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Wednesday, September 1, 2010

Portable breast cancer screening kit

This is a convenient and cheaper way to detect breast cancer. Mackay Holdings Inc. will introduce a painless and non-invasive way to determine the presence of breast mass. This means that there will be no incisions that will generate fear to patients. The manufacturer claim that the kit is comparable in detection rates to mammogram. Seek your doctor's advice for further medical evaluation. Read the article below.

Mackay introduces breast cancer detection kit
By Riza T. Olchondra
Philippine Daily Inquirer
First Posted 16:43:00 08/15/2010

Filed Under: Women, Health, Technology (general)

MANILA, Philippines -- Mackay Holdings Inc., which has green energy, health and real estate ventures is introducing its portable breast-cancer detection technology in the Philippines.

Company chair and founder James Mackay said the Biofield Diagnostic System was “painless and non-invasive.” The cancer detection process would take only 15 minutes and could be done anywhere, he added.

Even young women, who would not normally qualify for a mammogram because of breast tissue density, can be examined using MacKay’s technology, according to the firm.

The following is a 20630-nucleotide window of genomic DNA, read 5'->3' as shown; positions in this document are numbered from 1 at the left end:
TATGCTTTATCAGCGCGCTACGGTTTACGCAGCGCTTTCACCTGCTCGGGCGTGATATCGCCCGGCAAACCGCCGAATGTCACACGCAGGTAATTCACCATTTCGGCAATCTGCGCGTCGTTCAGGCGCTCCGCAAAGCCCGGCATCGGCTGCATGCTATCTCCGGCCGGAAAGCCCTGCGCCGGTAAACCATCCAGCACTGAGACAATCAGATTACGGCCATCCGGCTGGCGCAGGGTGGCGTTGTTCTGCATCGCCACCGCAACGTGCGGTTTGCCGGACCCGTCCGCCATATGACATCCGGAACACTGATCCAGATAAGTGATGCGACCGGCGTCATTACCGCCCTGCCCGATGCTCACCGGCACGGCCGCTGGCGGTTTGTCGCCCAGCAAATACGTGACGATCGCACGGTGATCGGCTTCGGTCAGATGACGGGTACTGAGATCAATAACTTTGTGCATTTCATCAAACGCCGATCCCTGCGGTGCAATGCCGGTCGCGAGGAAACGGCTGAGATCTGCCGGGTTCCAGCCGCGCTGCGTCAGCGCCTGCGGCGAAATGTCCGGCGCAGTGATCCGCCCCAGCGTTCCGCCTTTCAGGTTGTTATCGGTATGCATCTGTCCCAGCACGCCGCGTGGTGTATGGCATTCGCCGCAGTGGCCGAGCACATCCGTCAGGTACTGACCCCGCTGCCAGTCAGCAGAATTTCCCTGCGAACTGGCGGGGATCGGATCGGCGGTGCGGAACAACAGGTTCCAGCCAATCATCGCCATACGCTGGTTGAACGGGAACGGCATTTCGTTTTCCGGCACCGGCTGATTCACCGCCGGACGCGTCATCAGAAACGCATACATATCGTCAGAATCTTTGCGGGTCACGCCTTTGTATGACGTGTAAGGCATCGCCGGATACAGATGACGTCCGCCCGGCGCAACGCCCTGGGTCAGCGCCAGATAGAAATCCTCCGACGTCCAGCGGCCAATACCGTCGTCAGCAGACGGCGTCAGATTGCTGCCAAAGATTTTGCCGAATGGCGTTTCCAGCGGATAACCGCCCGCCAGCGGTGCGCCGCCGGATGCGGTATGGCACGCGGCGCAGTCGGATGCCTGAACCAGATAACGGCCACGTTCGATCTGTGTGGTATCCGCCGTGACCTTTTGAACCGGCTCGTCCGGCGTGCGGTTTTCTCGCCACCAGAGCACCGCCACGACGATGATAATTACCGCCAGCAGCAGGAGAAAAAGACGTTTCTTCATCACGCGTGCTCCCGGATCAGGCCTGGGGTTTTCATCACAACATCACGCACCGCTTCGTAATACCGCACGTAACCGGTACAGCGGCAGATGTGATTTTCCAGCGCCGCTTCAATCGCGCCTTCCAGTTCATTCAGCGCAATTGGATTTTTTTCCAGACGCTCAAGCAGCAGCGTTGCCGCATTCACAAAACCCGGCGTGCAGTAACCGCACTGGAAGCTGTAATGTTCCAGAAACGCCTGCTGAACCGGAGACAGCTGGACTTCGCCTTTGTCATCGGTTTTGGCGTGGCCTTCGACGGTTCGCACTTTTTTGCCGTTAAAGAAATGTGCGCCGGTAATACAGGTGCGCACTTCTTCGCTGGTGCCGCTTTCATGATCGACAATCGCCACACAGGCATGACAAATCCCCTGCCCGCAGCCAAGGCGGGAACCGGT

More importantly, he said, the patented technology has been proven to be more cost-efficient and its results were more accurate than those of mammogram screening machines.

This is because the portable breast-cancer detection machine generates color-coded imagery that readily shows a patient’s levels of risk for breast cancer.

“The computer itself will interpret the data, so all that’s needed is a technician. The patient gets a printout that can be taken to the doctor. Those at risk can change diet or take other preventive measures, and those potentially with cancer can get a biopsy,” MacKay said.

Traditionally, hospitals have been spending so much money on expensive technology, but only a few women could afford to undertake the test, Mackay said.

With his company’s portable, cost-effective technology, more patients can avail themselves of testing since it is easy on the pocket and the testing centers can be located closer to those who need them.

This, MacKay said, would result in savings for the patient, their employer, whether a private firm or the government.
“It is actually cheaper for a company or a government agency to provide free testing than it is to pay for insurance and other benefits, provide other forms of support, and deal with lost productivity. You cut down the burden on government and on insurance companies,” MacKay said.

MacKay Holdings CEO Terry Macdonald said the company was not directly competing with hospitals since the machines were also offered to such institutions.

However, the larger markets for the technology are the rural areas and companies with many women employees.
Another possible market is clinics in urban areas where patients do not have ready access to hospitals or cannot afford traditional screening.

In this case, the machine also offers recurring income for doctors since they can charge patients for the sensors.


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